The Essence of Language in View of Death

  • Johannes Achill Niederhauser


In his later work Heidegger provides several, seemingly disparate determinations of the essence of language. In the Letter on Humanism, henceforth Letter, he calls language the “house of being” (GA 9: 313/239). In the Conversation, Heidegger bemoans this notion as clumsy (cf. GA 12: 85/5). He also points out that the house of being is not a philosophical concept that subsumes other definitions of language (cf. GA 12: 108). In the same conversation Heidegger thinks after the Japanese word for language, koto ba, in order to determine the essence of language. Heidegger translates koto as “waltendes Ereignen”, as “happening holding sway.” (GA 12: 136/47) Ba means “petals”. Thus, language as koto ba is essentially nothing linguistic in the ordinary sense, but language is rather petals or leaves that prevail and eventuate, i.e., occur and self-withdraw. In other places, like The Essence of Language and the Way to Language Heidegger, however, determines the essence of language as die Sage, saying (cf. GA 12: 202; 224). Moreover, silence continues to play an important role for the determination of the essence of language as Sage. Silence, of course, is also already important in Being and Time. In this chapter I shall provide a synthesis of Heidegger’s apparently disparate determinations of the “essence” of language. In Part III I have argued that Heidegger understands essence in the context of technology as a realm or dimensionality within and thanks to which beings unfold in a certain manner. This is also how Heidegger understands essence in On the Way to Language. Essence is not the timeless whatness of language. Heidegger understands essence, as Dastur notes, “in the sense of the old verb wesen, as the temporal unfolding of the being of something.” (Dastur 2013: 224) Essence refers to the ways in which something essentially occurs rather than what something is. The mentioned “essences” of language are thus not metaphysical quiddities at odds with one another. In my view, we are to think these “essences” of language as unfolding out of the thinking of the event. The question is how, or if at all, it is possible to unify these ways of unfolding. This possibility shall be the focus of this chapter.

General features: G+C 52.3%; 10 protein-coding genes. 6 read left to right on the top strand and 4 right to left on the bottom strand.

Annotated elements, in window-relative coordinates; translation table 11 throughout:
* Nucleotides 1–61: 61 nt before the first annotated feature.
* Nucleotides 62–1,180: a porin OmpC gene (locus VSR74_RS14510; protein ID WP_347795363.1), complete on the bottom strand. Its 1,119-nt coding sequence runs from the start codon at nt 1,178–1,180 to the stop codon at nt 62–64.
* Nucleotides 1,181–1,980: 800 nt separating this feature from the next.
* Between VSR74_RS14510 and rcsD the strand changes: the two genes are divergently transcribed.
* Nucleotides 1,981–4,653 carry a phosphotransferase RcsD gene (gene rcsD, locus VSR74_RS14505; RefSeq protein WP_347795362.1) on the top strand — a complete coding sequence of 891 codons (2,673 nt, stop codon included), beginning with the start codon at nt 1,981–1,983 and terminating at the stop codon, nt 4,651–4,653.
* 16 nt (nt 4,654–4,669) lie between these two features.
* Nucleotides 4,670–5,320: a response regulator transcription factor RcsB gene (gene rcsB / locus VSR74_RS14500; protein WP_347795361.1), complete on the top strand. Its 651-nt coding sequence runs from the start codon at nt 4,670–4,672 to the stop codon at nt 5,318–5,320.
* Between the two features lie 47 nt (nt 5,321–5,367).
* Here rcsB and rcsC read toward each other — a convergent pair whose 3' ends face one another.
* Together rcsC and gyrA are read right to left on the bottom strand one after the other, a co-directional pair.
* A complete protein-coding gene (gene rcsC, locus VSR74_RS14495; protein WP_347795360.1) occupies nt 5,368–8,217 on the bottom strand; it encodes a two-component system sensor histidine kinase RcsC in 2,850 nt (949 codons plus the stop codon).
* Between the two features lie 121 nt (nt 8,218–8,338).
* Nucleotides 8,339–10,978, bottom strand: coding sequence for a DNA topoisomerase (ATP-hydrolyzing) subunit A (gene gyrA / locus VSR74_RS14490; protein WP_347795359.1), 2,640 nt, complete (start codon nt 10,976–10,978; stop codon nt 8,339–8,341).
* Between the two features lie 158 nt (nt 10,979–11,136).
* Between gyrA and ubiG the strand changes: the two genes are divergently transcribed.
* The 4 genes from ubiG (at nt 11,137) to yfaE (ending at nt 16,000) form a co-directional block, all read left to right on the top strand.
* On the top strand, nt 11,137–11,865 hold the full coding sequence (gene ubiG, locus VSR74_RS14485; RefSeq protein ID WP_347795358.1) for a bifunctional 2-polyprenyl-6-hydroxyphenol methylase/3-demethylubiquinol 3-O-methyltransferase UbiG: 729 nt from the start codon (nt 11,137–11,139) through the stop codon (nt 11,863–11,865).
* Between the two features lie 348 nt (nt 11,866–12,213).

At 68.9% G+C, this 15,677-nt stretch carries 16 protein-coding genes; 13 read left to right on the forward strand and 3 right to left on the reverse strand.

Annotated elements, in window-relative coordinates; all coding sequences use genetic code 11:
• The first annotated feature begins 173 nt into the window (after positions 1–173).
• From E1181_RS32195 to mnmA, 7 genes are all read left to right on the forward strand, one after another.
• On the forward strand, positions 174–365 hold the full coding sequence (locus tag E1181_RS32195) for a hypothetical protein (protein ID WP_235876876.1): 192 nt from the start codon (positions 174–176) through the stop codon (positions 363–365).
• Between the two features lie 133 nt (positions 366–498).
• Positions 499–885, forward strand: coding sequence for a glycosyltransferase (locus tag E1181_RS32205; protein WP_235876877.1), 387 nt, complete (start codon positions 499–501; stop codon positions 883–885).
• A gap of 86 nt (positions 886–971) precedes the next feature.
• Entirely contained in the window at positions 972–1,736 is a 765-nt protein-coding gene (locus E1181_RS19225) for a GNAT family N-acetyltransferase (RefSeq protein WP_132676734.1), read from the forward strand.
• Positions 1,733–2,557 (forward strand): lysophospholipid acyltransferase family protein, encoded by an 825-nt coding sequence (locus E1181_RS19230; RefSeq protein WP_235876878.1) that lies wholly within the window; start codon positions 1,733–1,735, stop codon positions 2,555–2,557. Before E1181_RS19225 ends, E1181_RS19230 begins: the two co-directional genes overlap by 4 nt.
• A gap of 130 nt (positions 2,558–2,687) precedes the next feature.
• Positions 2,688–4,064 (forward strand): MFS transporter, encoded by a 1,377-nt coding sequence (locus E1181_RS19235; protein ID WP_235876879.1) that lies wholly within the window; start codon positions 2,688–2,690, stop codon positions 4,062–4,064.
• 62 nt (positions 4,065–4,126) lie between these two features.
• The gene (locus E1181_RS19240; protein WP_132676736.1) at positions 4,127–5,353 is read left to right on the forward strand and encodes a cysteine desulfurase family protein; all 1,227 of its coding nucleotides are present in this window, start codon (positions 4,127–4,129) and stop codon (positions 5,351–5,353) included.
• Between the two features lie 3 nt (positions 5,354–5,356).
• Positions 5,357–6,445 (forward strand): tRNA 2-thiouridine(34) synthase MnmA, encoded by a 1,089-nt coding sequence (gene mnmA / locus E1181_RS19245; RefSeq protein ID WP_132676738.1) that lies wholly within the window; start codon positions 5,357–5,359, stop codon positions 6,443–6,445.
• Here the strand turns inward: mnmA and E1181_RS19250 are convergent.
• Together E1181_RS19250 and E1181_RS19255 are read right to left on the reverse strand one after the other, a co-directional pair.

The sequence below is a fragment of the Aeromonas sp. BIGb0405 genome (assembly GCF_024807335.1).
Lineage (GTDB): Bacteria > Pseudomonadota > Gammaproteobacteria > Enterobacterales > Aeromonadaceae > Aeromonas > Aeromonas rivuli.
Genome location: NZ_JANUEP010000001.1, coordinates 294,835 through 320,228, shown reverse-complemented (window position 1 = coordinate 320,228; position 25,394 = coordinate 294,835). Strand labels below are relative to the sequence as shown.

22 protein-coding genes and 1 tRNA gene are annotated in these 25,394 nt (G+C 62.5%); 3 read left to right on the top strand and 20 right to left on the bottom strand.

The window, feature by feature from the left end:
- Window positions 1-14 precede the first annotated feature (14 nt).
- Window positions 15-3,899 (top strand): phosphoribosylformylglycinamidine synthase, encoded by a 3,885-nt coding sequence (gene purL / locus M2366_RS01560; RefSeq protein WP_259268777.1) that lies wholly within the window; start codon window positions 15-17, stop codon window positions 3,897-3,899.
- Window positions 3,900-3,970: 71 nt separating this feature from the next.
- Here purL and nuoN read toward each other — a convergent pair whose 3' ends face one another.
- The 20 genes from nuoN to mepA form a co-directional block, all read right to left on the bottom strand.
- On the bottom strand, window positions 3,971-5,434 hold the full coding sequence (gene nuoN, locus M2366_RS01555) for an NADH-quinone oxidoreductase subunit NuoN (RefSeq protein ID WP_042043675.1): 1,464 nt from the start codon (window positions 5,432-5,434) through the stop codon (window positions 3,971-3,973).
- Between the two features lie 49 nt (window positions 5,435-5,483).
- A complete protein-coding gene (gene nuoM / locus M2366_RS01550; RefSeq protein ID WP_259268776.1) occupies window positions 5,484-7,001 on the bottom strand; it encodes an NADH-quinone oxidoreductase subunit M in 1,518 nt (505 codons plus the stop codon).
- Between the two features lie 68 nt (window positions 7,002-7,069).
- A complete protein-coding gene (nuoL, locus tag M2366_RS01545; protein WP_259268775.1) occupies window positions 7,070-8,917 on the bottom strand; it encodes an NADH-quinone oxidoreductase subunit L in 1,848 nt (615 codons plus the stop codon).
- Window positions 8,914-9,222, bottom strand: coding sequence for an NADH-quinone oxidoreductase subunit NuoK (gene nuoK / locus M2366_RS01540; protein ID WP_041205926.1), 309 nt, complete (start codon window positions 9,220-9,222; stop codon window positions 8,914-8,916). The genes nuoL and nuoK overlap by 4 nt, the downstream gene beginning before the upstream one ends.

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Authors and Affiliations

  • Johannes Achill Niederhauser
    • 1
  1. 1.Department of Philosophy, Birkbeck CollegeUniversity of LondonLondonUK

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